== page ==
|Position:||‘Threats to Nature’ Project Manager|
|Basis:||Part time (2dpw, possibility of additional days per week dependant on funding)|
|Location:||Canberra, Sydney, Melbourne (willing to consider alternative locations for outstanding applications)|
|Duration:||Two-year contract, with extension possible|
|Salary range:||$70-82,000 pa pro rata depending on skills and experience|
The project coordinator will have day-to-day responsibility for managing the ‘Threats to Nature’ project.
The project manager will:
- Coordinate the preparation of the ‘Solutions to threats to nature’ reform package
- Coordinate the project working group and project consortium
- Undertake advocacy
- Develop communication materials
- Seek funds to support the project
- Project administration including reporting and budgeting
- Awareness of federal environmental laws and processes
- Experience in advocacy
- Highly developed communication skills such as meeting facilitation, technical and public writing, interpersonal skills.
- Skills and/or track record in developing diverse alliances
- High-level project management and alliance-building skills
- Commitment to nature conservation and evidence-based decision-making
- Willingness to travel within Australia
- Fundraising experience
- Has developed networks within the environmental NGO sector and other potential partner sectors
Threats such as climate change, invasive species, changed fire regimes and habitat lost are having severe impacts on Australian biodiversity. To reverse Australia’s extinction crisis, we need an ambitious, collaborative, well-funded, nationally coordinated threat abatement system.
Focusing on broad-scale, enduring threat abatement solutions will generally be more effective (and cost-effective) than species-by-species recovery efforts. It will prevent other species from becoming threatened and increase the resilience of native biota to climate change.
The Threats to Nature project builds on a 2018 report (see here) by the Invasive Species Council that found the national system to address key threatening processes to biodiversity is largely dysfunctional and moribund. An expert workshop in 2019 identified ways of fixing the system.
The project will establish the alliances and undertake the work needed to persuade Australia’s governments to implement an effective national threat abatement system. It will also create opportunities for collaboration on threat abatement projects, demonstrating the value of community leadership and cross-sectoral collaborations.
Phase 1, starting in early 2020:
- establish an expert and NGO working group
- create a compelling reform package with supporting case studies and analyses.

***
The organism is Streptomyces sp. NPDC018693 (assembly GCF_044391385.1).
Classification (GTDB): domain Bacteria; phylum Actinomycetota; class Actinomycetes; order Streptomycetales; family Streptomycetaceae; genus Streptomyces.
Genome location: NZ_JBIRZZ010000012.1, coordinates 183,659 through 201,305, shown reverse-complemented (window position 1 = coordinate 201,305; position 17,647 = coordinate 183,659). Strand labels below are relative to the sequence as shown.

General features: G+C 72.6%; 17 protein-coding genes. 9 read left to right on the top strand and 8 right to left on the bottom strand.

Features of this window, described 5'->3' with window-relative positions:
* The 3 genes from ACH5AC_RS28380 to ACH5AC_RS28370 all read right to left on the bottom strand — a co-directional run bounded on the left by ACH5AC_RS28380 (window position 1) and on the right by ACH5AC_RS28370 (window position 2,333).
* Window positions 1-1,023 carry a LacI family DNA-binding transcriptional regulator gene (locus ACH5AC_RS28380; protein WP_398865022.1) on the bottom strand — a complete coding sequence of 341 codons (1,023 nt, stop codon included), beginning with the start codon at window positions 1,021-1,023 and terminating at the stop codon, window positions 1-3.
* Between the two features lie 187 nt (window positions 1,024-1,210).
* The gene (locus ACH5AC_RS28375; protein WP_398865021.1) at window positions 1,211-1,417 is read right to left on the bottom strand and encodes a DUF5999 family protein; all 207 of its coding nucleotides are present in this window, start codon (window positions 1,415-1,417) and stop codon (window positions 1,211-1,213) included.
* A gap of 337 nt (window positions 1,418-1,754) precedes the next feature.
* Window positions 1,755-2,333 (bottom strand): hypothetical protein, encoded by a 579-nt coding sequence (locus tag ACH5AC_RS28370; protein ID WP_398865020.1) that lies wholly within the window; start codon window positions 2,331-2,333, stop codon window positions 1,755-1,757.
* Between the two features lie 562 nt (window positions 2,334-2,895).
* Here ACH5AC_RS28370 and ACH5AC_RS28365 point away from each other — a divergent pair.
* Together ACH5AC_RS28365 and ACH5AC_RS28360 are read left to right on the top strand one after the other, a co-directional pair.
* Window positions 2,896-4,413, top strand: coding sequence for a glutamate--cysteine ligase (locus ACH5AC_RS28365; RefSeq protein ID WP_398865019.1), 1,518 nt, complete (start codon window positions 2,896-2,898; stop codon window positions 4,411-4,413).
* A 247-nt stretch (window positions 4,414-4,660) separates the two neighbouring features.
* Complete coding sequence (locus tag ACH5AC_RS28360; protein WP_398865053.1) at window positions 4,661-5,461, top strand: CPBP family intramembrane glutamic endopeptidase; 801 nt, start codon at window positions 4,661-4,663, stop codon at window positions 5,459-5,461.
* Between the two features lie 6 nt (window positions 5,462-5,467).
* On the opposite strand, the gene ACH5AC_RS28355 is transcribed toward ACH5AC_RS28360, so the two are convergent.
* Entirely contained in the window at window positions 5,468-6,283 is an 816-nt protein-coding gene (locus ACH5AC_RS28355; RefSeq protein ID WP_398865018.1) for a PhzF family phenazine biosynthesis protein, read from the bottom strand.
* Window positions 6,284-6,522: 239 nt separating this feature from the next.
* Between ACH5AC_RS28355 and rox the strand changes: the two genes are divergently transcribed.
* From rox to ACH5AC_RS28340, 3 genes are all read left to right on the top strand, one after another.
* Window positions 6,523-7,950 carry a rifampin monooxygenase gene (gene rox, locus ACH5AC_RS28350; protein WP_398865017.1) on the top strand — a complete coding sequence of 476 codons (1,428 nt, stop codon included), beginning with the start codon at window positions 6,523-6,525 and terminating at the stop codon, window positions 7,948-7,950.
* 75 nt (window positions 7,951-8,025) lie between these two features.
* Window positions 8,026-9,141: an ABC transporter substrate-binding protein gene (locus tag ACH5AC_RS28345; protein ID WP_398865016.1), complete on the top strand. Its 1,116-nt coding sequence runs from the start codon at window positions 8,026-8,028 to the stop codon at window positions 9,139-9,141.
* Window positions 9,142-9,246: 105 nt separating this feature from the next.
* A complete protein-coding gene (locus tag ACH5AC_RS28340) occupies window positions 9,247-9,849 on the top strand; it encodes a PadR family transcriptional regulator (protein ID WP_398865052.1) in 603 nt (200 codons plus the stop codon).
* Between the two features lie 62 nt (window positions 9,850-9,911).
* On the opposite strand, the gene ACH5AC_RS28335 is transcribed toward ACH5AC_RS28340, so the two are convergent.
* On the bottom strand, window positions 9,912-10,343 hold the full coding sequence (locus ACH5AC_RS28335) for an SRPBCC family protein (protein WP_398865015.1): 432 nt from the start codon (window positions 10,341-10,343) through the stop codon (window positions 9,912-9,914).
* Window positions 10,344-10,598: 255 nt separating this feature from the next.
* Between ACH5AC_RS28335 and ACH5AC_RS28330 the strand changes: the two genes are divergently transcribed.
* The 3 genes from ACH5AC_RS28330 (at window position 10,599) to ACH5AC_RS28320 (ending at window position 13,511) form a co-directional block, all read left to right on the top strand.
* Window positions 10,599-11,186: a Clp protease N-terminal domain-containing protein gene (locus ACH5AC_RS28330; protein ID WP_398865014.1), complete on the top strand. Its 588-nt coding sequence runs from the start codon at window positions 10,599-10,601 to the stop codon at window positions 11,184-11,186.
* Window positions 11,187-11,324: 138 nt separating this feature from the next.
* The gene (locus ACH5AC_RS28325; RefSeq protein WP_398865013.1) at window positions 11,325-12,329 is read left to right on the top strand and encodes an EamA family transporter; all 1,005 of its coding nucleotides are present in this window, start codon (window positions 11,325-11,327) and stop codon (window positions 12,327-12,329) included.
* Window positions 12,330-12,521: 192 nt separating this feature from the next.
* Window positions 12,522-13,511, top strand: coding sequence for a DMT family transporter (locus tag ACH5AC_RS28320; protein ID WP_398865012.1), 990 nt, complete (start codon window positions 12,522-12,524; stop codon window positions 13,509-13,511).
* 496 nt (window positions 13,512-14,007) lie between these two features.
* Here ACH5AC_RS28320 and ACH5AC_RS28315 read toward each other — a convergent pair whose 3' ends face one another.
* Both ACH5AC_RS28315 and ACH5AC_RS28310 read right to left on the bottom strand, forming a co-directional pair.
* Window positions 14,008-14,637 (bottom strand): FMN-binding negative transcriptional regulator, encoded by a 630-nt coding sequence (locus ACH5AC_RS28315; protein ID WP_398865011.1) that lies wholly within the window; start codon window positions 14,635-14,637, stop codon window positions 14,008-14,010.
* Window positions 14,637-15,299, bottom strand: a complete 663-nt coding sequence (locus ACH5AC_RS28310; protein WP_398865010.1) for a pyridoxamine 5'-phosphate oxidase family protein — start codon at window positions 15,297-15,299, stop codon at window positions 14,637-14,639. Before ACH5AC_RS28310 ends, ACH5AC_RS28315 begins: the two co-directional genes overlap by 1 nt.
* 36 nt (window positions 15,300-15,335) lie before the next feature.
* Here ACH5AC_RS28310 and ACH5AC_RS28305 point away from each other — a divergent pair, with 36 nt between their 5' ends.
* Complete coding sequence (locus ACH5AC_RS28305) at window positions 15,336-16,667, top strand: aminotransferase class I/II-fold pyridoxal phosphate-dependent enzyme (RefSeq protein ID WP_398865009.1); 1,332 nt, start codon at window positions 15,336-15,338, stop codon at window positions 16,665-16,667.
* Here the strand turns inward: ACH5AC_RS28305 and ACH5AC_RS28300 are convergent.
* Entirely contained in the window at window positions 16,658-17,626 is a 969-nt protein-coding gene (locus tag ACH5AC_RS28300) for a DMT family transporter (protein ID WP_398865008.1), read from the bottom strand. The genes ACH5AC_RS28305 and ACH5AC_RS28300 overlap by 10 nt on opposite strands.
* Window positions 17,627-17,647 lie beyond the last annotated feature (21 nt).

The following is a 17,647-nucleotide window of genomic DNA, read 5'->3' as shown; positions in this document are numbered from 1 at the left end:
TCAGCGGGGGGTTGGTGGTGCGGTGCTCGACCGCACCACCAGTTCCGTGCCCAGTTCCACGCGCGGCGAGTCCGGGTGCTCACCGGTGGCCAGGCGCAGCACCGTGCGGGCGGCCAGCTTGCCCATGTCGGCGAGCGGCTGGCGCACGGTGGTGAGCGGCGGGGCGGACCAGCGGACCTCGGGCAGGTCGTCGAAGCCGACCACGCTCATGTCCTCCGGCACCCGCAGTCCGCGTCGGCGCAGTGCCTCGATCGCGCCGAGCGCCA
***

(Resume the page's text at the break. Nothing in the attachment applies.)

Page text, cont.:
- campaign for reforms, including as part of the EPBC Act review
Phase 2, starting in late 2020:
- establish a cross-sectoral consortium (eg. NRM groups, Traditional Owner groups, researchers, sympathetic industry groups and supportive local and state governments)
- demonstrate cross-sectoral support for reforms
- create opportunities for collaborative threat abatement projects
A Threats to Nature working group will guide the project. This will consist of representatives from the core environmental and science groups with a focus on threat abatement. Protocols will be developed to set out decision-making. A cross-sectoral consortium to develop and promote threat abatement solutions and initiate threat abatement projects will be formed as part of the second phase of the project.
The CEO will manage the project with oversight by the Invasive Species Council board. Other Invasive Species Council staff including the conservation officer, policy officer and communications manager will also be involved.
Please send your resume along with a detailed description of how you meet each of the selection criteria to email@example.com.
Applications close: 5pm Sun 8 March 2020.
About the Invasive Species Council
Australia has the worst mammal extinction record in the world, due mainly to invasive species like foxes and feral cats, and invasive species imperil more threatened species than any other threat to Australia’s biodiversity. With myrtle rust now invading the eastern seaboard, Asian honeybees and red fire ants in Queensland and ongoing pest, weed and disease spread, invasive threats are growing.
The Invasive Species Council is a non-government donor-funded organisation that seeks better laws and policies to protect the Australian environment from weeds, feral animals, insects, pathogens and other invaders. Formed in 2002, we were the first environment group in the world to focus solely on invasive species.
The organisation’s focus is on prevention and early action, addressing the threat before it becomes entrenched. Our primary objective is to achieve improvements to state and federal laws, institutions and practices to systematically lower the risk of invasive species damaging Australia’s natural environment.
Already ISC has a highly-regarded track record and reputation within Australia. It seeks to expand its influence though improved outreach and improved capacity.
Our organisation has an impressive track record of achieving change. Over recent years we played a major role in securing $411 million over ten years to eradicate red fire ants from south east Queensland and to establish the Chief Environmental Biosecurity Officer, co-hosted the inaugural Australian Biosecurity Symposium and jointly conducted ground-breaking research to identify harmful invasive insects that could establish in Australia.
Our 2018-2022 Strategic Plan, 2019 Plan to Protect Australia from Deadly Invasive Species, 2018-19 annual report and other background information can be found on our website: invasives.org.au.